Urbanization and Land Use: A Biblical Model
The design of the Levites? urban settlements featured open spaces and regional integration.
Reprinted from the column “The People & the Book” in The Jerusalem Report, July 15, 2002. This article is a commentary to the dual weekly Torah portions Mattot-Mase Numbers 30:2-36:13.
We wouldn’t expect to glean useful insights regarding urban planning from the Bible. First off, from Genesis on the Bible has a distinctly anti-urban cast. The first recorded city was built by the murderer Cain (Genesis 4:17), presumably as a result of his alienation from the earth which had become cursed on his account. Then comes the ill-fated city of Babel, with its problematic urban architecture, followed by the original sin-cities, Sodom and Gomorrah. The only apparent exception to this inclination is the sanctity Jerusalem, city of God.
Furthermore, if there’s one social-environmental issue that seems uniquely modern it is the phenomenal growth of urbanization. As recently as 1800,only 2.5% of humankind (20 million people) lived in cities, and there were only nine cities with populations of over a million. By 1900 that swelled to 10% (160 million), and 27 megalopolises. Now, more than half the world’s population-- over 3 billion-- live in cities, with at least 240 cities of a million inhabitants or more.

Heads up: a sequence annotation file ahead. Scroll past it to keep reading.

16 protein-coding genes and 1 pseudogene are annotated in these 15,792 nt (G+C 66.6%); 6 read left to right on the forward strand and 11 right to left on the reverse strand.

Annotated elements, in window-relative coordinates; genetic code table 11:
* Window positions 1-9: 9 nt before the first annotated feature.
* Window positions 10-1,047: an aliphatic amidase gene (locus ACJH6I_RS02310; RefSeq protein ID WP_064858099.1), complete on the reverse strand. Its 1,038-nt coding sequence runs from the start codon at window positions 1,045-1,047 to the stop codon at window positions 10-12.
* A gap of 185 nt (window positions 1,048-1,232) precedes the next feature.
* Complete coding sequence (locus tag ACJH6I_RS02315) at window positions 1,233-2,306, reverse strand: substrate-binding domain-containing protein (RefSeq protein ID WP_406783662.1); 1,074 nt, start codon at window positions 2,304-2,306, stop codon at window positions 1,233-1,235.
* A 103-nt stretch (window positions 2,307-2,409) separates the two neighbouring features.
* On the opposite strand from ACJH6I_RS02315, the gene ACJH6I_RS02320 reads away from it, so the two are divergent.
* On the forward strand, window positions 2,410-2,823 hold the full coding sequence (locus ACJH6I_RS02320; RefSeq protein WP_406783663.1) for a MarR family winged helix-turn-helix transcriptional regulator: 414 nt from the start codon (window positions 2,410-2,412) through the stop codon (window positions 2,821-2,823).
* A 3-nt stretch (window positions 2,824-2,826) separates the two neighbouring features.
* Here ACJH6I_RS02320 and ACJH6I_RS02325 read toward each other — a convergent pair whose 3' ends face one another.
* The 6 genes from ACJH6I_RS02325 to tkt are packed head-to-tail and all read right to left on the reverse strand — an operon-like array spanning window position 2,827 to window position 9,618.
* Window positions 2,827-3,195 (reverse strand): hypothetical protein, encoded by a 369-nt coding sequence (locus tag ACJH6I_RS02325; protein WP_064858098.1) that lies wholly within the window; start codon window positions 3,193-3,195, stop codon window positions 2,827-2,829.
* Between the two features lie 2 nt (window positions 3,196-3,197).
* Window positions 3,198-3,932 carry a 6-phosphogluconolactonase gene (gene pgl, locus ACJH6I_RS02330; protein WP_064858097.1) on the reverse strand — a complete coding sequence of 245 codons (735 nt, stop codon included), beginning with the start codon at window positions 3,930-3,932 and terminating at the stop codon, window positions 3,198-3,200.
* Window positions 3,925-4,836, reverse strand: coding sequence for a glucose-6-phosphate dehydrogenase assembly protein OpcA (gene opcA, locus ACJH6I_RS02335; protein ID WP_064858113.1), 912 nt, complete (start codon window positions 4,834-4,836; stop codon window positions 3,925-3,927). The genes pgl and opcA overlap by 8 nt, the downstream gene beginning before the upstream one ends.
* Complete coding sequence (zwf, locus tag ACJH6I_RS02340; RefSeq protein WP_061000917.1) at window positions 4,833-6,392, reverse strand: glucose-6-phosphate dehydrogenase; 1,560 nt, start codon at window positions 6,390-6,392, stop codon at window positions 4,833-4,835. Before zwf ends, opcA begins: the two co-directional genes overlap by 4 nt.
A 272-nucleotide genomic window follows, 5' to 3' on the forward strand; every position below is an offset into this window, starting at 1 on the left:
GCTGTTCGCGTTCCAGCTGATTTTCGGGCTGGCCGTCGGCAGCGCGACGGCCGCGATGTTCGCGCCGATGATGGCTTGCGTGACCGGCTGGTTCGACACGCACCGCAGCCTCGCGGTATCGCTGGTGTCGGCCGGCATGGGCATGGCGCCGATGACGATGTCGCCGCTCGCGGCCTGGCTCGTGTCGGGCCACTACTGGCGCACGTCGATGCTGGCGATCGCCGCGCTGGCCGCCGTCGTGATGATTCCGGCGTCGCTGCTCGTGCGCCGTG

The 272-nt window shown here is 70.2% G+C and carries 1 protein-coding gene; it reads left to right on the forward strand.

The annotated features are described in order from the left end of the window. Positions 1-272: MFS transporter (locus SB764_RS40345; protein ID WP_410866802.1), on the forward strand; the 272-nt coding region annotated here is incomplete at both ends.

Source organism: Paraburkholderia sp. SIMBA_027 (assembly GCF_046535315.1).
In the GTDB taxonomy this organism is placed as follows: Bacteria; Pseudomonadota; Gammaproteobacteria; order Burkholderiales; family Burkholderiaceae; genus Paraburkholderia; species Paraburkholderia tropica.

But even though contemporary numbers and social context are wildly different from antiquity, the same questions were relevant then: How should cities be designed? How should they function in the landscape? What should be the relationship between urban and rural, settled and wild?
Levitical Cities -- Surrounded by Green Space
At the end of the book of Numbers, though the Israelites are still wandering in the wilderness, there is already talk of the boundaries and tribal shares in the Land. Most tribes received large areas to afford extensive agriculture and animal husbandry. But one tribe remained essentially landless, relegated to urban areas: the tribe of Levi. The Levites and their work in the Temple are supported by tithes, and therefore they receive no nachalah, no “territorial share” among the tribes (cf. Numbers 18:23-24). No large farms perhaps, but this week’s portion (Ch. 35) requires setting aside no less than 48 Levitical cities, and includes instructions for their layout, making it a significant prooftext for Biblical views on urban and regional planning.
The cardinal charge is to leave a sizable migrash around the built area of the city. Migrash is variously translated as pasturage, commons, or unenclosed land. Rashi explains this to be “an empty open space for the beautification (noi) of the city…” -- a public open space that functioned both as grazing land and as a ‘green lung’ for the city and its inhabitants. This precept has two significant implications: open space becomes a constituent element of urban form, and the city is fundamentally defined as embedded in its regional context.
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